The NAHT school leaders’ union wants the government to act on the worsening wellbeing of headteachers, with its president warning that they “cannot keep pouring from an empty cup”.
The National Association of Head Teachers will debate a motion at its conference starting today to investigate how to better support school leaders’ workloads.
The motion pledges to press the government on how flexible working for heads, including part-time, co-headship or phased retirement, could help.
Research by the Universities of Nottingham and Oxford found two in five headteachers plan to leave the profession early within the next five years. The most experienced leaders are twice as likely to want to go.
Covid was the main influence for a quarter of those wanting an early departure, while more than half cited it as a contributing factor.
Tim Bowen, the NAHT’s president, will tell the conference tomorrow that leaders put themselves “directly in harm’s way” last year to keep schools open when “little was known about the virus”.
Bowen, on secondment from his headship at Maple Primary in Hertfordshire, will say: “I know how hard it has been – I know what you have given, the pressure you have been under, the courage you have shown and the sacrifices you have made. I pay tribute to you all.”
‘You cannot keep pouring from an empty cup’
Outlining why he chose the wellbeing charity Education Support as his presidential charity for the year, Bowen will add: “Goodness knows, we have all felt like it has been too much at one point or another. Getting professional help when that happens is absolutely vital.
“You cannot keep pouring from an empty cup, as the saying goes. You must make your personal wellbeing a priority.”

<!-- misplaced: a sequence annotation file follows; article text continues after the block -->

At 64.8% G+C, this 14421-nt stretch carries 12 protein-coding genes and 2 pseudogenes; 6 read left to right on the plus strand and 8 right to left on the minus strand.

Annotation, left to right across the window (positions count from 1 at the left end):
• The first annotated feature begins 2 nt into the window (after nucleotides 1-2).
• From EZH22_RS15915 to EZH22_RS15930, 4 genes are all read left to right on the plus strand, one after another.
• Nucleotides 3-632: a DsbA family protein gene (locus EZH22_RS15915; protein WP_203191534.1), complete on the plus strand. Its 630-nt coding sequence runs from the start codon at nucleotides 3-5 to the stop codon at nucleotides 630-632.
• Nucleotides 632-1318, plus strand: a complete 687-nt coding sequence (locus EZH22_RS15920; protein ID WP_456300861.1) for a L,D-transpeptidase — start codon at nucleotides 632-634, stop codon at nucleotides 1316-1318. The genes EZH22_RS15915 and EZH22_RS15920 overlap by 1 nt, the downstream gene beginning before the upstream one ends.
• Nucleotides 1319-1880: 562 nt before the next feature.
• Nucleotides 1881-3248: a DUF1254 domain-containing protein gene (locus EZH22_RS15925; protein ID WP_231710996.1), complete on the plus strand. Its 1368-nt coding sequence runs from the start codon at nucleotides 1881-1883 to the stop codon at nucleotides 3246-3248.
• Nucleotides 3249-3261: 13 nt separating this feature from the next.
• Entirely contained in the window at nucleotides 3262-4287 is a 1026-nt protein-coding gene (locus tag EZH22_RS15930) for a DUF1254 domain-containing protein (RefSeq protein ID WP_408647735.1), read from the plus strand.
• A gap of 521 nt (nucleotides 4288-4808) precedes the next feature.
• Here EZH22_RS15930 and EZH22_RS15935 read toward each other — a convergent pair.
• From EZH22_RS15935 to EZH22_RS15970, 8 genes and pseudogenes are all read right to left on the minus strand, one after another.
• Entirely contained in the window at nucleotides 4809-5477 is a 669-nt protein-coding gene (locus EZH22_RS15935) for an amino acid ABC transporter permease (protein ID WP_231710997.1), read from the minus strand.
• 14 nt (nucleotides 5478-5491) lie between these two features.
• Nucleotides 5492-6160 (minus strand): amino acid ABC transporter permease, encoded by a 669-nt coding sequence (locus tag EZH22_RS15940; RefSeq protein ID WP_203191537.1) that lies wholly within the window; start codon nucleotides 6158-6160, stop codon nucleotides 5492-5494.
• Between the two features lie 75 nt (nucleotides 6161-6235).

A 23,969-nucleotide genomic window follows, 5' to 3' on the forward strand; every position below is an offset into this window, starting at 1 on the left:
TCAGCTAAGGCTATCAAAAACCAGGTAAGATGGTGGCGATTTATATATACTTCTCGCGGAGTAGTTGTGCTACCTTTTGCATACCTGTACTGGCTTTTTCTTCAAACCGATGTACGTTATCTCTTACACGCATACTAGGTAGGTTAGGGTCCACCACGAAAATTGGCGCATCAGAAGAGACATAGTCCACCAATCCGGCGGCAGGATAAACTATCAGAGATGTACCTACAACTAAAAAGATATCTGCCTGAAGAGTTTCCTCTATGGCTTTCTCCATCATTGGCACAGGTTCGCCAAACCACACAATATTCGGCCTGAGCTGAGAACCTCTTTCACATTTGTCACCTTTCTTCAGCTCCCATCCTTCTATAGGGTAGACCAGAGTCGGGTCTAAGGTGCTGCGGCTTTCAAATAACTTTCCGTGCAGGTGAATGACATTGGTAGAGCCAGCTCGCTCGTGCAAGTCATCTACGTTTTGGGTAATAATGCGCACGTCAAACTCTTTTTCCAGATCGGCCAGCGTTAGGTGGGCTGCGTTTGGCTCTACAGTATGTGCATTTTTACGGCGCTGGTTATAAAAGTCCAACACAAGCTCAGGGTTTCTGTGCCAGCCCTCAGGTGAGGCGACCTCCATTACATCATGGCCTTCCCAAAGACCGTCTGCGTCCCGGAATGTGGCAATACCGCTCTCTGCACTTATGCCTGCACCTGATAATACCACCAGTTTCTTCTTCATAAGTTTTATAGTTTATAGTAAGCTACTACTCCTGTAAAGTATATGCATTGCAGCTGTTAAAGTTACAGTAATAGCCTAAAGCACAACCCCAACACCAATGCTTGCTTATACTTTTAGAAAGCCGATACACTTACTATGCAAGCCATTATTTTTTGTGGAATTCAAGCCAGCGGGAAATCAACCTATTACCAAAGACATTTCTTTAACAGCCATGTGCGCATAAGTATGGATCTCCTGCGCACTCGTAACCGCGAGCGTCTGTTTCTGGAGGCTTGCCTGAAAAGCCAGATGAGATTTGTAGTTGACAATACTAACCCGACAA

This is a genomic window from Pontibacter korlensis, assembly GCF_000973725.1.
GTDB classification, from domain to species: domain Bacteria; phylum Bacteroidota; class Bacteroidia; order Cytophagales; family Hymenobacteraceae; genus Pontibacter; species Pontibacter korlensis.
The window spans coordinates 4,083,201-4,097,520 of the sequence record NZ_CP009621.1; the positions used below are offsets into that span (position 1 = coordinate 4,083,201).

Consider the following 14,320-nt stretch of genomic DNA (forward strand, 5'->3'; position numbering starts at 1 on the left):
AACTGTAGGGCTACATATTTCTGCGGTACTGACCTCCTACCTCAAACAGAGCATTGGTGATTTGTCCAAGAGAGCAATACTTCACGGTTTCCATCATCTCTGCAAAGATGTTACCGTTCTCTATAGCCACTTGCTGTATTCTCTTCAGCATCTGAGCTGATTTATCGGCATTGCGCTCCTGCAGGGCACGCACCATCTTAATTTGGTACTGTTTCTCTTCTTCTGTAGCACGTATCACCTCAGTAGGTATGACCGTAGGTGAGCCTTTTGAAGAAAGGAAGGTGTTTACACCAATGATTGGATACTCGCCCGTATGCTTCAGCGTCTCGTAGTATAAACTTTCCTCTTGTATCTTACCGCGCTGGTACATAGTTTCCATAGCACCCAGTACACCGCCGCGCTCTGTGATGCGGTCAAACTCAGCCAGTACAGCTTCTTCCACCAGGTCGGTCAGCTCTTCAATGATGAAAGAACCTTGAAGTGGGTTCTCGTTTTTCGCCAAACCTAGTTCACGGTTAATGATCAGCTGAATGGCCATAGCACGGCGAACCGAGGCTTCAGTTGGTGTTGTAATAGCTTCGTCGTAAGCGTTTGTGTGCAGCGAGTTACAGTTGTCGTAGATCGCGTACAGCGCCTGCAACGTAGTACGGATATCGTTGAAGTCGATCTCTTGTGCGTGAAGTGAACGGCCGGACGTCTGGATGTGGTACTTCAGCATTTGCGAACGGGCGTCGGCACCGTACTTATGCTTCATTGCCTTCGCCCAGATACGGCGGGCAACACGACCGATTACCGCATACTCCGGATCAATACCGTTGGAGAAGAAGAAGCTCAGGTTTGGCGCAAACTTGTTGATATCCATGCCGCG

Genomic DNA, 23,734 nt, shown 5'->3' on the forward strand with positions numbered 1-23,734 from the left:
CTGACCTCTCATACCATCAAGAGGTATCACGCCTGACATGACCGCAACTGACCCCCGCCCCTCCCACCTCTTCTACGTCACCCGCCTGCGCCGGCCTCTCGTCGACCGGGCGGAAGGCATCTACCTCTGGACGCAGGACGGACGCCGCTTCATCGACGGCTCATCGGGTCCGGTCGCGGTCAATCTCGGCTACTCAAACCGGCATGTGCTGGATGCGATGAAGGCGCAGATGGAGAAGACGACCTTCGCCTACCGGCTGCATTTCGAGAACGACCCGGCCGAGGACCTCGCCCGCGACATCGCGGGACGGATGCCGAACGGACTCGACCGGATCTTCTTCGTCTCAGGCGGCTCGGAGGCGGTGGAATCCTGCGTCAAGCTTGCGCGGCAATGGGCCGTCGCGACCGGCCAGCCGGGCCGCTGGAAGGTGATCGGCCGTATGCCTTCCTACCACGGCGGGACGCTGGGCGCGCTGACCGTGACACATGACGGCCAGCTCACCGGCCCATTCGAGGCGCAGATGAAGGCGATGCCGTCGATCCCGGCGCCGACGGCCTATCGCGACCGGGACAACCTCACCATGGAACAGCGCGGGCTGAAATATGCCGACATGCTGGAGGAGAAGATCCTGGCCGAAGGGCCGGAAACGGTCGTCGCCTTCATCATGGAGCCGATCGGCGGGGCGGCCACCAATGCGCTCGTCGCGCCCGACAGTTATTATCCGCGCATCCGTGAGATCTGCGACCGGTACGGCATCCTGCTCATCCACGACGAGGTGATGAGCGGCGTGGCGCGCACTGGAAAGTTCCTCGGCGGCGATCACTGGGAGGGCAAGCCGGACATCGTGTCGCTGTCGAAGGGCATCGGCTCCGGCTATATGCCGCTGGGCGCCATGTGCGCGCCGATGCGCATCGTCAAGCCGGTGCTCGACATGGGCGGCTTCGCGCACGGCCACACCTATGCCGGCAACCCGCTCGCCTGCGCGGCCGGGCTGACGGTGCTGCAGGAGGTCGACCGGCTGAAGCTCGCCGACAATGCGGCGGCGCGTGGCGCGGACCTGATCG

The NAHT motion outlines that while other professionals have used Covid to re-evaluate their work-life balance – moving to more flexible working patterns – school leaders have been left behind.
Should the motion be passed as expected, the union will work with others on the benefits of flexible working and how to reduce workload for heads.
It will also commit to considering the potential benefits for members of independent models of coaching and mentoring.
Sinéad Mc Brearty, the chief executive of Education Support, who is also speaking at the conference, said it was an “unavoidable fact that over time, prolonged stress, anxiety and fatigue can lead to burnout.
“We need to prioritise properly the mental health and wellbeing of our school leadership teams as we recover from the pandemic so they can ensure that all staff are equipped and supported to do their best work.”
The Department for Education is to launch a school leader wellbeing support scheme this term, backed by £760,000 funding.
But tender documents show the scheme must only reach 2,000 school leaders – meaning only one in ten might get support. There are 20,000 state schools in England.
Under the scheme, leaders will receive at least six sessions of online peer support or one-to-one online or phone counselling.
A wellbeing survey last year found that 20 per cent of teachers had no form of mental health support available at their school or college.
Other notable NAHT motions
Lobby government to cancel SATs next year, and review primary assessment
Create guidance to ensure leaders in schools not yet ‘good’ get support
Press government to reverse the £90 million pupil premium cut
Call for a national review of children missing in education
Develop a “codified” pay system for school business leaders
Call to end teacher pay freeze, including a review of leaders’ pay structure
Ask government to ensure policy changes shared with schools before the media
Government guidance that allows specific changes to be tracked and easily identifiable